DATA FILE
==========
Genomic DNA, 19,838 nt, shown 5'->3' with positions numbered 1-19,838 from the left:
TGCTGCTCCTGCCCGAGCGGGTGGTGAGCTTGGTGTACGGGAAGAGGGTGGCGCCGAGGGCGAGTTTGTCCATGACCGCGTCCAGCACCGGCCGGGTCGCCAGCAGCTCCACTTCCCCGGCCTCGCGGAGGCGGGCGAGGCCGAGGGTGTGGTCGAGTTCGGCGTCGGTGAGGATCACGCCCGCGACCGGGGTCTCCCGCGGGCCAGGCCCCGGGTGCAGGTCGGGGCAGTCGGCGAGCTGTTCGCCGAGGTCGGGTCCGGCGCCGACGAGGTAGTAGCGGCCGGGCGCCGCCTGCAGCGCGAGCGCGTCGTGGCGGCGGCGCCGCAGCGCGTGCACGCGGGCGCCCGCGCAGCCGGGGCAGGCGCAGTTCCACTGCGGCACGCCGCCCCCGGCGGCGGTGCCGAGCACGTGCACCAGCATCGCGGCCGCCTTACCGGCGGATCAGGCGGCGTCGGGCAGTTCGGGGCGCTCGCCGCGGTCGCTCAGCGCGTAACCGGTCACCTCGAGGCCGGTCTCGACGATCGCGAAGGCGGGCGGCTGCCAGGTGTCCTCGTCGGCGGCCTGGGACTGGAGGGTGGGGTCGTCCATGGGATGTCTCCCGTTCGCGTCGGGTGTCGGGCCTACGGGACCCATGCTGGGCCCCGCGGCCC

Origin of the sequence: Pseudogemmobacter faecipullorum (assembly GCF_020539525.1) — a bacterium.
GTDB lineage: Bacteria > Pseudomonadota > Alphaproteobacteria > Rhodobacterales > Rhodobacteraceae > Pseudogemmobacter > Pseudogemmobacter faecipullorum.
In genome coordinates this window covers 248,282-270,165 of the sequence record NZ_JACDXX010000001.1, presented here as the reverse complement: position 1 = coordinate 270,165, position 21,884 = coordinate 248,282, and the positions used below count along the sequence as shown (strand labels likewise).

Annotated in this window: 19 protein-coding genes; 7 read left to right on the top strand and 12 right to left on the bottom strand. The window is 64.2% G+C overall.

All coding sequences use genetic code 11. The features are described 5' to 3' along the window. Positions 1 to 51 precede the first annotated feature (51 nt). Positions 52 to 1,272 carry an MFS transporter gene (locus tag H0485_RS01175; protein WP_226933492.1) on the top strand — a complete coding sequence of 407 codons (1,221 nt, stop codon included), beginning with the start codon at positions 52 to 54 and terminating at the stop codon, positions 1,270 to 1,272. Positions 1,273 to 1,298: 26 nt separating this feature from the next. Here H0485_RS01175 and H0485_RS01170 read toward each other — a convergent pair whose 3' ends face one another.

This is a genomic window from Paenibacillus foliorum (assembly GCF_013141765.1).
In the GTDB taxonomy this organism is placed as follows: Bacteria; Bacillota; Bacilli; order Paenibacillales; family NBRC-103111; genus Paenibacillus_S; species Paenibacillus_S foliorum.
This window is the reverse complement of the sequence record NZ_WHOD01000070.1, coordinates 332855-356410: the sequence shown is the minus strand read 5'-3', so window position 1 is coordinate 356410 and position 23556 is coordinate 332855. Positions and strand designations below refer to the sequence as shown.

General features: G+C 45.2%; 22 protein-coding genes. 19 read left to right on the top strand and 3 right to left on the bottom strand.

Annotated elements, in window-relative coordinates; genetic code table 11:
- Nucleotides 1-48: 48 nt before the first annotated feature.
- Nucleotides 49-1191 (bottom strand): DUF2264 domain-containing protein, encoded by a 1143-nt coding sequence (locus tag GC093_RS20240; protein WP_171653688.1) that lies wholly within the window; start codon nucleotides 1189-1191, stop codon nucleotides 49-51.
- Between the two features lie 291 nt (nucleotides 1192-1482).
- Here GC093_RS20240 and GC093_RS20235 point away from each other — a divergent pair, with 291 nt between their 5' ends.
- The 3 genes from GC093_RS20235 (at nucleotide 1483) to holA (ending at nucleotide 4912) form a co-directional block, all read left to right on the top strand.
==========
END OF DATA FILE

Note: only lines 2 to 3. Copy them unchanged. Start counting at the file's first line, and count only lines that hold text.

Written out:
TGCTGCTCCTGCCCGAGCGGGTGGTGAGCTTGGTGTACGGGAAGAGGGTGGCGCCGAGGGCGAGTTTGTCCATGACCGCGTCCAGCACCGGCCGGGTCGCCAGCAGCTCCACTTCCCCGGCCTCGCGGAGGCGGGCGAGGCCGAGGGTGTGGTCGAGTTCGGCGTCGGTGAGGATCACGCCCGCGACCGGGGTCTCCCGCGGGCCAGGCCCCGGGTGCAGGTCGGGGCAGTCGGCGAGCTGTTCGCCGAGGTCGGGTCCGGCGCCGACGAGGTAGTAGCGGCCGGGCGCCGCCTGCAGCGCGAGCGCGTCGTGGCGGCGGCGCCGCAGCGCGTGCACGCGGGCGCCCGCGCAGCCGGGGCAGGCGCAGTTCCACTGCGGCACGCCGCCCCCGGCGGCGGTGCCGAGCACGTGCACCAGCATCGCGGCCGCCTTACCGGCGGATCAGGCGGCGTCGGGCAGTTCGGGGCGCTCGCCGCGGTCGCTCAGCGCGTAACCGGTCACCTCGAGGCCGGTCTCGACGATCGCGAAGGCGGGCGGCTGCCAGGTGTCCTCGTCGGCGGCCTGGGACTGGAGGGTGGGGTCGTCCATGGGATGTCTCCCGTTCGCGTCGGGTGTCGGGCCTACGGGACCCATGCTGGGCCCCGCGGCCC

Origin of the sequence: Pseudogemmobacter faecipullorum (assembly GCF_020539525.1) — a bacterium.